The next two months will be crucial for the Indian economy, which is facing the worst growth slowdown in six years, as per official GDP data released on August 30.
State Bank of India (SBI) Chairman Rajnish Kumar told several business dailies that the next two months will be critical in terms of reviving the economy.
While growth for the April-June quarter slumped to a low of 5 per cent on weak consumer demand, Kumar hopes that demand will pick up once the festive season kicks in.
He, too, like many other economists feels that strong policy reforms are needed to tackle the slowdown, which seems to be a mix of structural and cyclical factors.
The next two months will be crucial for the government in terms of reviving the Indian economy. A mix of policy decisions and demand dynamics could decide whether India will be able to withstand the economic storm or face a prolonged slowdown.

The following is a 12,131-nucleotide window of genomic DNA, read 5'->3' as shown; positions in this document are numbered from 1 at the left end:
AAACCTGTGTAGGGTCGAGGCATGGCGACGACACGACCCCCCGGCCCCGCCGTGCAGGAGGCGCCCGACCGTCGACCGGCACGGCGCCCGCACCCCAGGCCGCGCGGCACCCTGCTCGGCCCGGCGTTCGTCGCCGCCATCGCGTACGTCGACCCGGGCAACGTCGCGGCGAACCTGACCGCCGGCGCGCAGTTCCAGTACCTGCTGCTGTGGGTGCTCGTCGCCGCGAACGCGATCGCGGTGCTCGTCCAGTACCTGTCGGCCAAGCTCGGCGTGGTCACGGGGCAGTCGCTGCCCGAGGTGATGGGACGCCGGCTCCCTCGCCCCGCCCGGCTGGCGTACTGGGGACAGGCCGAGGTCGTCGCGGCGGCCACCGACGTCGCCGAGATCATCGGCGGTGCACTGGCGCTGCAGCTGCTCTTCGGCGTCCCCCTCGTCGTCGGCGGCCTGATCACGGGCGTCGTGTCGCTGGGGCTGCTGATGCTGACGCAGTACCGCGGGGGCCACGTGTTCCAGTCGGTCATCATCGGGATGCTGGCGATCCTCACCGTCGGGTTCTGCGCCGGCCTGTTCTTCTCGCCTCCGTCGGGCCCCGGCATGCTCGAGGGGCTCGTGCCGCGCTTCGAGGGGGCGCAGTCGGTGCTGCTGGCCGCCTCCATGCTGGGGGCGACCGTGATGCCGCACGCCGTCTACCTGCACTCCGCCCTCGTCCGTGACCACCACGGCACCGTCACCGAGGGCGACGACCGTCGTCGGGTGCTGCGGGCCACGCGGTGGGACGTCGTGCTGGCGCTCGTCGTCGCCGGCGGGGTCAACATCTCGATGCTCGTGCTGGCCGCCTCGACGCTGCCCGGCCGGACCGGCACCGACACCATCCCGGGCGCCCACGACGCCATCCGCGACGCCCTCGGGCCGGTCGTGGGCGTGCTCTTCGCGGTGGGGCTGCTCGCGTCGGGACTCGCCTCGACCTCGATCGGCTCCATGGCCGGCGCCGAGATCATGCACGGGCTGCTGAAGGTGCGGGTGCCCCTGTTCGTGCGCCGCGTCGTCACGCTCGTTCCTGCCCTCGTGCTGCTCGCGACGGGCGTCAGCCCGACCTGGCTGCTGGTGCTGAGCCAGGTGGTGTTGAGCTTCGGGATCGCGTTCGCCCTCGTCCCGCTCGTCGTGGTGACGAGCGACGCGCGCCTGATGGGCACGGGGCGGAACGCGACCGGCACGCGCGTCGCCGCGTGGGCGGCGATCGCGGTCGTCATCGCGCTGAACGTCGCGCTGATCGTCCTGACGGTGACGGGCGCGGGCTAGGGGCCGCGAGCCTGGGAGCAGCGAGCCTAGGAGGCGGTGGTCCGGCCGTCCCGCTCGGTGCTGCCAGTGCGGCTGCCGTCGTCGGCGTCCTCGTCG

Government is likely to closely monitor sales during the festive season, which is set to begin next month. Usually, consumer demand picks up during the festive months as sales activities increase significantly.
While the government would be hoping for a demand boost during the next two months, it won't be easy without reforms.
Economists feel that the government is working on measures that cater to the supply-side of operations while demand creation has been grossly ignored, which is a concern as supply growth without demand is no good.
BOOSTING MSMEs, EMPLOYMENT
The government has to come up with measures to increase wage growth, which declined significantly due to certain policy reforms aimed at correcting macroeconomic imbalances, showed an SBI study.
This, however, is not possible without injecting more liquidity into the system. Despite the bank mergers and shots of recapitalisation, Indian banks are far from recovery, with non-performing assets (NPA) close to Rs 8 lakh crore.
The NBFC or shadow banking sector, which is a key lender to Medium and Small Scale Enterprises (MSMEs), is still reluctant on lending to business as they continue to face the pangs of the liquidity crunch.